A Name  July, 2012  by Mary

Our farm was advertised as Woodland Springs, but has also picked up the name Hobbyfarmhoneymoon from our journal.  Recently, Todd suggested that maybe the name should include "Berry Farm" since we have been harvesting quite a variety this spring.   The berry picking started with the June strawberries which were ready in May, and we just finished picking and processing gooseberries.  Our raspberries are almost ripe, and the blackberries are ongoing.  In the wild, mulberries have been abundant, and the elderberries will soon be ready.

This variety of food we have is the answer to our dream.  http://hobbyfarmhoneymoon.yolasite.com/dream-planning.php  I was just as excited to freeze rhubarb this spring as last, and was delighted to learn that Nancy had made horseradish again and was using chives in a recipe while we were there.  I can't wait until next spring to have lots of asparagus.  There is also Todd's beautiful field garden with the corn, potatoes, pumpkins, squash and green beans, and Nancy's kitchen garden full of tomatoes, peppers, and onions.  The list goes on and on.  It is the ''farmer blood" I've inherited, my mother's stubborn independence, and a love for growing things.  

I need to give credit to those always willing to do what it takes to get these different crops.  My mother would never have had willing men to put netting over berry beds, or stake up the asparagus that was trying to cover the strawberries.  But whenever something needs doing, "my men" stop their preferred jobs and get it done.  Nancy and Erin are always willing helpers, too.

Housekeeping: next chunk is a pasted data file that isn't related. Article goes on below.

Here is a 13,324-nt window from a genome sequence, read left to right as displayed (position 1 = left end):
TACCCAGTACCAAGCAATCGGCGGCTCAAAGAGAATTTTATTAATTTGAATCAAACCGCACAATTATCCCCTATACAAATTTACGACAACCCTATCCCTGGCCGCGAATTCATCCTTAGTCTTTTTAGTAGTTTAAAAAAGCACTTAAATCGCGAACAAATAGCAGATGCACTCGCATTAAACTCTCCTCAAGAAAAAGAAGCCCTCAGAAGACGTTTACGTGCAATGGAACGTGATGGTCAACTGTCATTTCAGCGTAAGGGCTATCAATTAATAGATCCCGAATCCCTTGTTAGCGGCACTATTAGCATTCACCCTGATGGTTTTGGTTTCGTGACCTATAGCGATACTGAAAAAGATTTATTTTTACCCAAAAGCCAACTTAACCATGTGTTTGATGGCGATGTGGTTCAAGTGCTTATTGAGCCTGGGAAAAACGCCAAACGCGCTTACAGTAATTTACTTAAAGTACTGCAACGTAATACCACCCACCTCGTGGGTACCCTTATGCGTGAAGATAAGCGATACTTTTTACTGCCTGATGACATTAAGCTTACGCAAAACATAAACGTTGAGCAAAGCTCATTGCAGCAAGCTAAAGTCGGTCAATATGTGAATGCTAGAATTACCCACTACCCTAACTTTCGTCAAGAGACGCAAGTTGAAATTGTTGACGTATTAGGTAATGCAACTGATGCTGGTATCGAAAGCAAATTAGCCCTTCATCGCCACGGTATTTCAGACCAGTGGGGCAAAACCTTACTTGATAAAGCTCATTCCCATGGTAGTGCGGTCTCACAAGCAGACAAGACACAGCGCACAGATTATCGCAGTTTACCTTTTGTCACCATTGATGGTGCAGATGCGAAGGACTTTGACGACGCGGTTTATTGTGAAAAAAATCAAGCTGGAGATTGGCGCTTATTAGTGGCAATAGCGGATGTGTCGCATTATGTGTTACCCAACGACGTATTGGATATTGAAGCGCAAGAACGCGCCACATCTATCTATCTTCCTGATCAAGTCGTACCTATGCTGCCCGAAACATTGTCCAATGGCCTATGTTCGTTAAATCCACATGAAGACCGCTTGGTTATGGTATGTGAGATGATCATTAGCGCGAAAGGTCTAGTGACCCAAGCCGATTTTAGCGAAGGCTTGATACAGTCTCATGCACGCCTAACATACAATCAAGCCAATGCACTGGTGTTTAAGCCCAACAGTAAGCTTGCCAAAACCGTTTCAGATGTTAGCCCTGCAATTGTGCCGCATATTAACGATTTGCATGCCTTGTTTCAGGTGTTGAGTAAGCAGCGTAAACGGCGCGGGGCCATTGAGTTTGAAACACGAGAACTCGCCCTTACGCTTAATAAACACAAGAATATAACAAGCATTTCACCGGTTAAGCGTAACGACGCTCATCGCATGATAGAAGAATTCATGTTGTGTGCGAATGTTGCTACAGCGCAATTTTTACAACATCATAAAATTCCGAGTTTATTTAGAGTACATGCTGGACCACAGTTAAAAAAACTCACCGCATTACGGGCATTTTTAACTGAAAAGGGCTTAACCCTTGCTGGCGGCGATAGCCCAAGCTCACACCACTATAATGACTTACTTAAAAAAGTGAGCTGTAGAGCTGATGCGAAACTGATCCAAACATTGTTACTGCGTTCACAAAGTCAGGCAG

Back to the berries.  We are not giving up on blueberries, but they are barely surviving.  Although I did as instructed, a soil test showed we need to do more.  Larry raked up a large bag of pine needles from under our neighbor's trees this week, and we are going to soak them and make "tea" to pour around the plants before we add more needles as mulch.  But I am concerned that it is just too hot on our farm for blueberries, and wish we had planted them in partial shade.  I remind myself that not everything is suitable to our soil and climate, and not everything will grow and flourish.  But I don't like it!

Applesauce: One day it was 112 degrees on the tree shaded, screened-in porch.  I don't know how hot it was in the sun, but the plant life suffered.  Many  blackberries that were ripening at the time, had brown, dried areas, and some apples have sunburned spots.  Just how long would apples need to bake on a tree before turning to applesauce?!    

Gooseberries:  Easy to pick - tedious to clean. I'm looking forward to gooseberry crisp!

The extreme heat dried up many berries,
and turned them brown.

Blackberries:  The three thornless bushes have produced abundant large berries, and more are setting on.  
We may decide to replace some of the thorny bushes with something else, as the berries are smaller and more difficult to pick.
                                                                                                                                                                                                                                                                   The drought

free templates

This free website was made using Yola.

No HTML skills required. Build your website in minutes.

Go to www.yola.com and sign up today!

Make a free website with Yola